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Coming to act with tables in engineering: Mapping the ontogenesis of social action across time, space, and representational media

3.5 Unit of analysis: historicity, context, and levels of analytic scale
Paper in a Symposium (Symp)
3:00 PM, Thursday 31 Aug 2017 (30 minutes)
Afternoon Refreshments   03:30 PM to 03:50 PM (20 minutes)
Roozen argues that re-use and semiotic remediation across engagements plays a central role in the development of social action. Informed by theoretical perspectives that emphasize the historical trajectories of practices across heterogeneous times, places, and representational media (Hutchins, 1995; Scollon, 2001, 2008; Prior, 1998; Prior & Hengst, 2010; Wertsch, 1991, 1998), he presents a case study of one undergraduate engineering major, Alexandra, that includes three years of semi-structured and text-based interviews, ethnographic observations, and a collection of texts and artifacts that reach back to her early childhood. His analysis argues that Alexandra’s ability to act with tables, charts, and other inscriptions in ways valued by engineers is mediated by her use of tables for a number of other engagements, including playing video games, creating schedules for daily activities, inventing and arranging fan novels, and solving puzzles. In addition to illuminating the laminated assemblage (Prior & Schaffner, 2011) of engagements that come to shape the participant’s use of tables as an engineer in the making, the analysis also makes visible the crucial role laminated trajectories of humantool withs play in the ongoing production of practices and identities.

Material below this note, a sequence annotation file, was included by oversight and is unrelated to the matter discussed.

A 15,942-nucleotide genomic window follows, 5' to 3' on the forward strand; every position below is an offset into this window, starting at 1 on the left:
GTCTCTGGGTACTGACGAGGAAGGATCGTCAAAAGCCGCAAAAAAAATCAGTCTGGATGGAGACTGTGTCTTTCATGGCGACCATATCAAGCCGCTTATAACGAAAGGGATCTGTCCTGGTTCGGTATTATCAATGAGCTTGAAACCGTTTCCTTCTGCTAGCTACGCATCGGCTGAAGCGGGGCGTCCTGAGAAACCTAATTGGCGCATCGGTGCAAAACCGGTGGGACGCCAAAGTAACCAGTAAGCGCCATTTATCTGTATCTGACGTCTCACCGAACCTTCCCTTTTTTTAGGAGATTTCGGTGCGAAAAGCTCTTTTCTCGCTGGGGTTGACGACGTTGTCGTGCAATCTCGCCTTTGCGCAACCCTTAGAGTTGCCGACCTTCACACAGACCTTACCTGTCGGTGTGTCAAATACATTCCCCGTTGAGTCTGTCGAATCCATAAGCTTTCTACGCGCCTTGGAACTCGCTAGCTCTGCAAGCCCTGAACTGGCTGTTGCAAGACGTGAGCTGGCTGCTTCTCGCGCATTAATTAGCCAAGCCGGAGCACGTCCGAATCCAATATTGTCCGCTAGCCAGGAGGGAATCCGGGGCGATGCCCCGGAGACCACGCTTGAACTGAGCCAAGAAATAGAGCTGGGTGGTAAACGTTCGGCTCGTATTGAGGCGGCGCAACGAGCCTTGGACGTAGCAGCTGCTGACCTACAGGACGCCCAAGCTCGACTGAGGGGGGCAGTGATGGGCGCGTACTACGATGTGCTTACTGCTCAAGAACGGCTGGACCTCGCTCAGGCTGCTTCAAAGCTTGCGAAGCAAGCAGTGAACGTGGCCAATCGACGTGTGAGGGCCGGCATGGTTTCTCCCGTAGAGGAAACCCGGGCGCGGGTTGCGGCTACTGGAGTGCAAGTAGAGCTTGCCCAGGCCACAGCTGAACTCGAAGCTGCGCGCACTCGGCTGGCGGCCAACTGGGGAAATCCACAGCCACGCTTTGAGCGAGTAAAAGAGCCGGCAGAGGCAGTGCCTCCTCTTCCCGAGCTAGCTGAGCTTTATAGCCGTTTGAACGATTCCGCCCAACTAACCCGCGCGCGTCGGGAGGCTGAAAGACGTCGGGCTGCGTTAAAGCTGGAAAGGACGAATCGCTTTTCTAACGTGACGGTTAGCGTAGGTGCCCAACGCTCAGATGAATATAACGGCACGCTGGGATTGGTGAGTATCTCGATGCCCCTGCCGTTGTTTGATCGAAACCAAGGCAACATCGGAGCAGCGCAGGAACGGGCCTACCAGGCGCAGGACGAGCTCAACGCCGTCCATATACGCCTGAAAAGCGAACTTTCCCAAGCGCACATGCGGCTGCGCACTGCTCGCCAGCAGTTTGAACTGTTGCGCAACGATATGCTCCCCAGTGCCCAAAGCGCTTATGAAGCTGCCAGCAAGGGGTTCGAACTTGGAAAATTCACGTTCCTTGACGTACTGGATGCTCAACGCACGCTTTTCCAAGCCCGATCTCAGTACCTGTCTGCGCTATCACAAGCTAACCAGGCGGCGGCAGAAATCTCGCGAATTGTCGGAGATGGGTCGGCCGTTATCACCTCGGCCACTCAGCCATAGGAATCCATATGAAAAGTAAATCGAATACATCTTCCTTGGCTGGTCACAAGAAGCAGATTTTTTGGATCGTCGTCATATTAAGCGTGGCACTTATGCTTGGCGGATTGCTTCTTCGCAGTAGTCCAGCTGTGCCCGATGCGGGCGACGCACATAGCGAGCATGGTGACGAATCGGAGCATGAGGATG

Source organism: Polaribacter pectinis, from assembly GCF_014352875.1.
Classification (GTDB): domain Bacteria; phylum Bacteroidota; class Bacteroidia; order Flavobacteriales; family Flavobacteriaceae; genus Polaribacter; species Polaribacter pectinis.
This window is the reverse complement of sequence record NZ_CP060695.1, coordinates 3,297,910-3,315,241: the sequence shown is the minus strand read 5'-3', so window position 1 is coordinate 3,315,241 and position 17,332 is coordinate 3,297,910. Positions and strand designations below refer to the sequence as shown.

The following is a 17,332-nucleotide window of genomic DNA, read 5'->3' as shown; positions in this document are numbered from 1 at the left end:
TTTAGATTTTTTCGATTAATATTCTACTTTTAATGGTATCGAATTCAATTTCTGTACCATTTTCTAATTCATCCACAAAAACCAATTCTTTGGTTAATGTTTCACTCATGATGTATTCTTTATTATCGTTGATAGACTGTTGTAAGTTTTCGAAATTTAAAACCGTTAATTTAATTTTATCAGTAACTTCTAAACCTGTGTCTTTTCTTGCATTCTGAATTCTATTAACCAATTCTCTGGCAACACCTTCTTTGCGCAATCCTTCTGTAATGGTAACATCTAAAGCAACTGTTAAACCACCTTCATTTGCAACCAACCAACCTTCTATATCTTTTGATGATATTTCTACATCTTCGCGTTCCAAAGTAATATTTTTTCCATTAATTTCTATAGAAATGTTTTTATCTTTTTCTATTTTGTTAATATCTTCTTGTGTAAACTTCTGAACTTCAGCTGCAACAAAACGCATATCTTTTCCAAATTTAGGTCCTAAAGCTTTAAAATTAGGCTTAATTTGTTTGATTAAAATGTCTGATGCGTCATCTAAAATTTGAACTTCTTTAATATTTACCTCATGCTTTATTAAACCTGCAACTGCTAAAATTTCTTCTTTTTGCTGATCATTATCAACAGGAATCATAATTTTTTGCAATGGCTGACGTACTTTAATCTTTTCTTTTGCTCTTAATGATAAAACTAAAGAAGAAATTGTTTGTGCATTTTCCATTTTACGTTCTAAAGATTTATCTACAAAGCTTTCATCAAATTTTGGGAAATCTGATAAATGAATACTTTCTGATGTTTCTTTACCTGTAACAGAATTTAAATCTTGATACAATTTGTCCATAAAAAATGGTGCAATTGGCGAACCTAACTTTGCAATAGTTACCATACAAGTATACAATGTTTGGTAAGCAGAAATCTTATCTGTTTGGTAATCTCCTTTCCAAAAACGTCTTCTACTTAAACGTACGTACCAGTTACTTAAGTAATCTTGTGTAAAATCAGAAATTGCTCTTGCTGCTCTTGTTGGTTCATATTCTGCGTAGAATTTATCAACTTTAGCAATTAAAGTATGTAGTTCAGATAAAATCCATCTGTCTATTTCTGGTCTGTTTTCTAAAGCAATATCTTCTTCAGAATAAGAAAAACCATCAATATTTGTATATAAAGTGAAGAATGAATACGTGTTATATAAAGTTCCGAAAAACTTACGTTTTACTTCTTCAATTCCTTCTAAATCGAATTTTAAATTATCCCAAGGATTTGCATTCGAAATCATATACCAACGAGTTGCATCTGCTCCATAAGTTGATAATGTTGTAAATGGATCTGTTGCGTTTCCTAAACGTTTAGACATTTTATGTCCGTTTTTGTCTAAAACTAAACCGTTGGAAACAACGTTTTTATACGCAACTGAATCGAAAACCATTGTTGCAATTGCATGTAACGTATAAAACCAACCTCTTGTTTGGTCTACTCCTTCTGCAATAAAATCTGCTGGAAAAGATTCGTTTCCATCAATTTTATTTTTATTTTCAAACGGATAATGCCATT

University of Central Florida
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